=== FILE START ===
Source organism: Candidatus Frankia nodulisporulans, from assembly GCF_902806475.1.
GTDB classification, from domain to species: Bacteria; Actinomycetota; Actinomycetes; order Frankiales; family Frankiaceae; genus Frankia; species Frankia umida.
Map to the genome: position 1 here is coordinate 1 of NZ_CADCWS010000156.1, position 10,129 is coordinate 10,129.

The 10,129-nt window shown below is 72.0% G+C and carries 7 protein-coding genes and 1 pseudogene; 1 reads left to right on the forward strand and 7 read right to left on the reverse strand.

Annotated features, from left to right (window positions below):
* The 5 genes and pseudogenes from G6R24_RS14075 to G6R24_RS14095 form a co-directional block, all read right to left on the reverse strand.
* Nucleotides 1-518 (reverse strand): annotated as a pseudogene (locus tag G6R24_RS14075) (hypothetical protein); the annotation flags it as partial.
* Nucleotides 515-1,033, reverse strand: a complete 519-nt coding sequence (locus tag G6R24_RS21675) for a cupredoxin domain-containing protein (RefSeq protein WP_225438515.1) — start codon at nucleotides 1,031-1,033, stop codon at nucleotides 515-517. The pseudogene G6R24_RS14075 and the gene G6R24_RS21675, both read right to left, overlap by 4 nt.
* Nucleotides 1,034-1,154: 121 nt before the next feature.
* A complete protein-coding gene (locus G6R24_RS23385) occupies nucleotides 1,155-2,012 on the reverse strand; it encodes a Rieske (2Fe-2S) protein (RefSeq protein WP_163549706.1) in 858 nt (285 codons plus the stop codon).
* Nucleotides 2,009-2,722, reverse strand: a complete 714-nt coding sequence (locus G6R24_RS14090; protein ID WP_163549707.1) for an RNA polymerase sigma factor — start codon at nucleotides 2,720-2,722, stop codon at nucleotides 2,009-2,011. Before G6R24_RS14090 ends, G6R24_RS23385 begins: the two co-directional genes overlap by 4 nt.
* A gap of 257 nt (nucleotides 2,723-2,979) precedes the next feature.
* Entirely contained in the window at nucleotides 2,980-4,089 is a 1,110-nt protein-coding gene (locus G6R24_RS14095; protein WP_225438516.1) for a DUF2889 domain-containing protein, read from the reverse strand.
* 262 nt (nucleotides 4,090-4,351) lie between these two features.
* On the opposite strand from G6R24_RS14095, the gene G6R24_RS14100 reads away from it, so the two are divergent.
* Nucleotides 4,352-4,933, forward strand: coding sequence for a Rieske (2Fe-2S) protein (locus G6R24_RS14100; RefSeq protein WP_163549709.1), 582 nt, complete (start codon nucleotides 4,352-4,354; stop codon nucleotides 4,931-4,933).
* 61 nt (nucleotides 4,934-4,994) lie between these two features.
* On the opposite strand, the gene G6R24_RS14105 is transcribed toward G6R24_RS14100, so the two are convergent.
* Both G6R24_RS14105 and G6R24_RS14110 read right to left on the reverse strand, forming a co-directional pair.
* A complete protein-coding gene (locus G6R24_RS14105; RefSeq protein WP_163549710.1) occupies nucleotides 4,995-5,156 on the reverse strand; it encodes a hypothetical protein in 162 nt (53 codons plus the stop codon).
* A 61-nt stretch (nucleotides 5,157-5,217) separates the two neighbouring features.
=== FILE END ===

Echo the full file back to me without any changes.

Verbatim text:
Source organism: Candidatus Frankia nodulisporulans, from assembly GCF_902806475.1.
GTDB classification, from domain to species: Bacteria; Actinomycetota; Actinomycetes; order Frankiales; family Frankiaceae; genus Frankia; species Frankia umida.
Map to the genome: position 1 here is coordinate 1 of NZ_CADCWS010000156.1, position 10,129 is coordinate 10,129.

The 10,129-nt window shown below is 72.0% G+C and carries 7 protein-coding genes and 1 pseudogene; 1 reads left to right on the forward strand and 7 read right to left on the reverse strand.

Annotated features, from left to right (window positions below):
* The 5 genes and pseudogenes from G6R24_RS14075 to G6R24_RS14095 form a co-directional block, all read right to left on the reverse strand.
* Nucleotides 1-518 (reverse strand): annotated as a pseudogene (locus tag G6R24_RS14075) (hypothetical protein); the annotation flags it as partial.
* Nucleotides 515-1,033, reverse strand: a complete 519-nt coding sequence (locus tag G6R24_RS21675) for a cupredoxin domain-containing protein (RefSeq protein WP_225438515.1) — start codon at nucleotides 1,031-1,033, stop codon at nucleotides 515-517. The pseudogene G6R24_RS14075 and the gene G6R24_RS21675, both read right to left, overlap by 4 nt.
* Nucleotides 1,034-1,154: 121 nt before the next feature.
* A complete protein-coding gene (locus G6R24_RS23385) occupies nucleotides 1,155-2,012 on the reverse strand; it encodes a Rieske (2Fe-2S) protein (RefSeq protein WP_163549706.1) in 858 nt (285 codons plus the stop codon).
* Nucleotides 2,009-2,722, reverse strand: a complete 714-nt coding sequence (locus G6R24_RS14090; protein ID WP_163549707.1) for an RNA polymerase sigma factor — start codon at nucleotides 2,720-2,722, stop codon at nucleotides 2,009-2,011. Before G6R24_RS14090 ends, G6R24_RS23385 begins: the two co-directional genes overlap by 4 nt.
* A gap of 257 nt (nucleotides 2,723-2,979) precedes the next feature.
* Entirely contained in the window at nucleotides 2,980-4,089 is a 1,110-nt protein-coding gene (locus G6R24_RS14095; protein WP_225438516.1) for a DUF2889 domain-containing protein, read from the reverse strand.
* 262 nt (nucleotides 4,090-4,351) lie between these two features.
* On the opposite strand from G6R24_RS14095, the gene G6R24_RS14100 reads away from it, so the two are divergent.
* Nucleotides 4,352-4,933, forward strand: coding sequence for a Rieske (2Fe-2S) protein (locus G6R24_RS14100; RefSeq protein WP_163549709.1), 582 nt, complete (start codon nucleotides 4,352-4,354; stop codon nucleotides 4,931-4,933).
* 61 nt (nucleotides 4,934-4,994) lie between these two features.
* On the opposite strand, the gene G6R24_RS14105 is transcribed toward G6R24_RS14100, so the two are convergent.
* Both G6R24_RS14105 and G6R24_RS14110 read right to left on the reverse strand, forming a co-directional pair.
* A complete protein-coding gene (locus G6R24_RS14105; RefSeq protein WP_163549710.1) occupies nucleotides 4,995-5,156 on the reverse strand; it encodes a hypothetical protein in 162 nt (53 codons plus the stop codon).
* A 61-nt stretch (nucleotides 5,157-5,217) separates the two neighbouring features.